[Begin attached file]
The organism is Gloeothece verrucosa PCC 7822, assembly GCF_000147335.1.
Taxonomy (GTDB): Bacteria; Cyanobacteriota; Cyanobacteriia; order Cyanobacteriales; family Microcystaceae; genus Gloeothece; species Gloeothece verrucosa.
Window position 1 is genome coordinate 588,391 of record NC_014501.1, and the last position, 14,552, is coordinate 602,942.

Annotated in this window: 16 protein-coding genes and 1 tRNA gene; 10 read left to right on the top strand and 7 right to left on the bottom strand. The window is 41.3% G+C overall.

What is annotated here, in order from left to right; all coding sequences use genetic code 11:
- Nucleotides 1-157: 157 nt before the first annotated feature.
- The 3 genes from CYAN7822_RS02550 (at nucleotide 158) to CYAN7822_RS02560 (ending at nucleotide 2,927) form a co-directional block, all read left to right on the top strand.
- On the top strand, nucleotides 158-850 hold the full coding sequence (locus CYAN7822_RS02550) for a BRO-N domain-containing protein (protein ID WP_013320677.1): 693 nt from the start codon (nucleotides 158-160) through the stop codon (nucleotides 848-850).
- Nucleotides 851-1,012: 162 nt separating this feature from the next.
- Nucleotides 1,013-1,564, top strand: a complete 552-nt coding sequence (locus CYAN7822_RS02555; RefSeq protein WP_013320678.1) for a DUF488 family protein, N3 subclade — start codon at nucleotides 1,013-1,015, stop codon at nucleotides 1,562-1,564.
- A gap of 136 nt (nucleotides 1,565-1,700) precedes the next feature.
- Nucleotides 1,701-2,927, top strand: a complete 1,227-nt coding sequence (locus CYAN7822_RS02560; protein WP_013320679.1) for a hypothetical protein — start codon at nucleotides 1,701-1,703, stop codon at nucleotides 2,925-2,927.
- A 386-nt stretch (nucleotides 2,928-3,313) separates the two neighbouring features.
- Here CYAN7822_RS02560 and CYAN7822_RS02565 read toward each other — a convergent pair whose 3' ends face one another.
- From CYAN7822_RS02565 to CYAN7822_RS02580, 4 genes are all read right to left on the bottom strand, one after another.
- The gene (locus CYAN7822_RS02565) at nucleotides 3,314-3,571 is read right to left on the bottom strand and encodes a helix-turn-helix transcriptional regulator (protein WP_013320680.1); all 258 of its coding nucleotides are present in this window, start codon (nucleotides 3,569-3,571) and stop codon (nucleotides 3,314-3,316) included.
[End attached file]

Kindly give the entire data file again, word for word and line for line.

The organism is Gloeothece verrucosa PCC 7822, assembly GCF_000147335.1.
Taxonomy (GTDB): Bacteria; Cyanobacteriota; Cyanobacteriia; order Cyanobacteriales; family Microcystaceae; genus Gloeothece; species Gloeothece verrucosa.
Window position 1 is genome coordinate 588,391 of record NC_014501.1, and the last position, 14,552, is coordinate 602,942.

Annotated in this window: 16 protein-coding genes and 1 tRNA gene; 10 read left to right on the top strand and 7 right to left on the bottom strand. The window is 41.3% G+C overall.

What is annotated here, in order from left to right; all coding sequences use genetic code 11:
- Nucleotides 1-157: 157 nt before the first annotated feature.
- The 3 genes from CYAN7822_RS02550 (at nucleotide 158) to CYAN7822_RS02560 (ending at nucleotide 2,927) form a co-directional block, all read left to right on the top strand.
- On the top strand, nucleotides 158-850 hold the full coding sequence (locus CYAN7822_RS02550) for a BRO-N domain-containing protein (protein ID WP_013320677.1): 693 nt from the start codon (nucleotides 158-160) through the stop codon (nucleotides 848-850).
- Nucleotides 851-1,012: 162 nt separating this feature from the next.
- Nucleotides 1,013-1,564, top strand: a complete 552-nt coding sequence (locus CYAN7822_RS02555; RefSeq protein WP_013320678.1) for a DUF488 family protein, N3 subclade — start codon at nucleotides 1,013-1,015, stop codon at nucleotides 1,562-1,564.
- A gap of 136 nt (nucleotides 1,565-1,700) precedes the next feature.
- Nucleotides 1,701-2,927, top strand: a complete 1,227-nt coding sequence (locus CYAN7822_RS02560; protein WP_013320679.1) for a hypothetical protein — start codon at nucleotides 1,701-1,703, stop codon at nucleotides 2,925-2,927.
- A 386-nt stretch (nucleotides 2,928-3,313) separates the two neighbouring features.
- Here CYAN7822_RS02560 and CYAN7822_RS02565 read toward each other — a convergent pair whose 3' ends face one another.
- From CYAN7822_RS02565 to CYAN7822_RS02580, 4 genes are all read right to left on the bottom strand, one after another.
- The gene (locus CYAN7822_RS02565) at nucleotides 3,314-3,571 is read right to left on the bottom strand and encodes a helix-turn-helix transcriptional regulator (protein WP_013320680.1); all 258 of its coding nucleotides are present in this window, start codon (nucleotides 3,569-3,571) and stop codon (nucleotides 3,314-3,316) included.